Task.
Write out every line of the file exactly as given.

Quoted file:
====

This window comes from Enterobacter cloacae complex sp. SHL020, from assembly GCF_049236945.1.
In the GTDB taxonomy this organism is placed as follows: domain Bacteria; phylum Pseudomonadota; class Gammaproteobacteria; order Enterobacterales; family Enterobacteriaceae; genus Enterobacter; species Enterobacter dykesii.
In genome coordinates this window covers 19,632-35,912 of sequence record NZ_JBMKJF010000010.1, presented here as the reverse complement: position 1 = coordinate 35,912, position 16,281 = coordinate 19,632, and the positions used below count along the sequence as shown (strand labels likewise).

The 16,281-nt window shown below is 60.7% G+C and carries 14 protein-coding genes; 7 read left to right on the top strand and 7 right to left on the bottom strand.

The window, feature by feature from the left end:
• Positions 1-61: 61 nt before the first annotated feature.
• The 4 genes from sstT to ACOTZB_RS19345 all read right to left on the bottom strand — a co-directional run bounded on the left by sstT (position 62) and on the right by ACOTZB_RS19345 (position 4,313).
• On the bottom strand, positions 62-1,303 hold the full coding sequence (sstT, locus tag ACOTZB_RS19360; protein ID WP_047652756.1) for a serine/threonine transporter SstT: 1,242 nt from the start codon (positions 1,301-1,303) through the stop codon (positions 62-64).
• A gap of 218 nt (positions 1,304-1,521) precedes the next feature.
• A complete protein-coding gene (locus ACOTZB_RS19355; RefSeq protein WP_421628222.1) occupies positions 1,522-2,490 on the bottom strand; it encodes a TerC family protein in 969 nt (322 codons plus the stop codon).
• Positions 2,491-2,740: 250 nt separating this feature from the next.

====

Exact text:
This window comes from Enterobacter cloacae complex sp. SHL020, from assembly GCF_049236945.1.
In the GTDB taxonomy this organism is placed as follows: domain Bacteria; phylum Pseudomonadota; class Gammaproteobacteria; order Enterobacterales; family Enterobacteriaceae; genus Enterobacter; species Enterobacter dykesii.
In genome coordinates this window covers 19,632-35,912 of sequence record NZ_JBMKJF010000010.1, presented here as the reverse complement: position 1 = coordinate 35,912, position 16,281 = coordinate 19,632, and the positions used below count along the sequence as shown (strand labels likewise).

The 16,281-nt window shown below is 60.7% G+C and carries 14 protein-coding genes; 7 read left to right on the top strand and 7 right to left on the bottom strand.

The window, feature by feature from the left end:
• Positions 1-61: 61 nt before the first annotated feature.
• The 4 genes from sstT to ACOTZB_RS19345 all read right to left on the bottom strand — a co-directional run bounded on the left by sstT (position 62) and on the right by ACOTZB_RS19345 (position 4,313).
• On the bottom strand, positions 62-1,303 hold the full coding sequence (sstT, locus tag ACOTZB_RS19360; protein ID WP_047652756.1) for a serine/threonine transporter SstT: 1,242 nt from the start codon (positions 1,301-1,303) through the stop codon (positions 62-64).
• A gap of 218 nt (positions 1,304-1,521) precedes the next feature.
• A complete protein-coding gene (locus ACOTZB_RS19355; RefSeq protein WP_421628222.1) occupies positions 1,522-2,490 on the bottom strand; it encodes a TerC family protein in 969 nt (322 codons plus the stop codon).
• Positions 2,491-2,740: 250 nt separating this feature from the next.